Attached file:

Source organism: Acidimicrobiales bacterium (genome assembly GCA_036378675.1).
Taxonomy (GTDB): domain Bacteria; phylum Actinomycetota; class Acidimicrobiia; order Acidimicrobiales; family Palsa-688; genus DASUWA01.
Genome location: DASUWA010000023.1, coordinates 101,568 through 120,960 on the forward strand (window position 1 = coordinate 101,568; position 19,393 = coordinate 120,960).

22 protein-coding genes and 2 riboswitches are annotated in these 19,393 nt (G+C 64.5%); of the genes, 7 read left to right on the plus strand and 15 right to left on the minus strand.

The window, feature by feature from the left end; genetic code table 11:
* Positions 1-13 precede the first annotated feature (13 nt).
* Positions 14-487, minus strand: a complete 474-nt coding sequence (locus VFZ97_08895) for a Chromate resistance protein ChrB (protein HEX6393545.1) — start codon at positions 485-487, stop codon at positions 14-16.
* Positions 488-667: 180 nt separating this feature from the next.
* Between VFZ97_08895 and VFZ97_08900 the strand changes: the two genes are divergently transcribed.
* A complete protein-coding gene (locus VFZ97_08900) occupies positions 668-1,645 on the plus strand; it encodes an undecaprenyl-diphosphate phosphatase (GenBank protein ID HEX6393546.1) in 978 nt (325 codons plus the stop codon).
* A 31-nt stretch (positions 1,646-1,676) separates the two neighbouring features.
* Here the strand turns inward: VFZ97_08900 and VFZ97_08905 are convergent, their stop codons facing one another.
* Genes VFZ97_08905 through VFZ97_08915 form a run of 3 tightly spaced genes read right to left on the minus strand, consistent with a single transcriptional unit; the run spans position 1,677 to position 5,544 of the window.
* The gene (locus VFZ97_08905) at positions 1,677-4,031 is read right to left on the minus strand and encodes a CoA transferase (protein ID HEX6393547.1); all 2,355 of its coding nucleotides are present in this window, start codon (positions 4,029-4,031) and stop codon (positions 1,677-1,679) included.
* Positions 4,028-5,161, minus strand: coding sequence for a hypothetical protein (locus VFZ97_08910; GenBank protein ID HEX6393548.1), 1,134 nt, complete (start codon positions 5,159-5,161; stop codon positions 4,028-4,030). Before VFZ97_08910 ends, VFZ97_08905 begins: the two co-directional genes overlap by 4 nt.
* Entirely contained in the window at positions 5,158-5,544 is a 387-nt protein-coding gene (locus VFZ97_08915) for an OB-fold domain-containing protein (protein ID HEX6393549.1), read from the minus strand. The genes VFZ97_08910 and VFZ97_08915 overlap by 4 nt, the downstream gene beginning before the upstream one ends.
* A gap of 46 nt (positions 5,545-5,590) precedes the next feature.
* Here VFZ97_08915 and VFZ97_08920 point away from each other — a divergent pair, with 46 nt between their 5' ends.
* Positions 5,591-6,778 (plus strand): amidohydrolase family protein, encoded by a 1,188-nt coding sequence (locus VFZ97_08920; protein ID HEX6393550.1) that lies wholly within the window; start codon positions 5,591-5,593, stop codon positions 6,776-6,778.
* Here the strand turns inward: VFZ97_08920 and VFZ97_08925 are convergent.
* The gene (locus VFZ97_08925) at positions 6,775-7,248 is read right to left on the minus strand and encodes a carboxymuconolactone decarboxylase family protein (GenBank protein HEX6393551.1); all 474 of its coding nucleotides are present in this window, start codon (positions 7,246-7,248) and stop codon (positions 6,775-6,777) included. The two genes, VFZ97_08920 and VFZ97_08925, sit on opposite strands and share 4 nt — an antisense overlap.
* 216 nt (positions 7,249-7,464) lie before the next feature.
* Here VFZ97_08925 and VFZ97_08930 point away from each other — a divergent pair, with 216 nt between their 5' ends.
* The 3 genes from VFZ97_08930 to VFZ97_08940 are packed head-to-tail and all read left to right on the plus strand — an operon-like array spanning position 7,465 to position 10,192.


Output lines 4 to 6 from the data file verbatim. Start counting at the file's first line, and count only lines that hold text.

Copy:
22 protein-coding genes and 2 riboswitches are annotated in these 19,393 nt (G+C 64.5%); of the genes, 7 read left to right on the plus strand and 15 right to left on the minus strand.

The window, feature by feature from the left end; genetic code table 11:
* Positions 1-13 precede the first annotated feature (13 nt).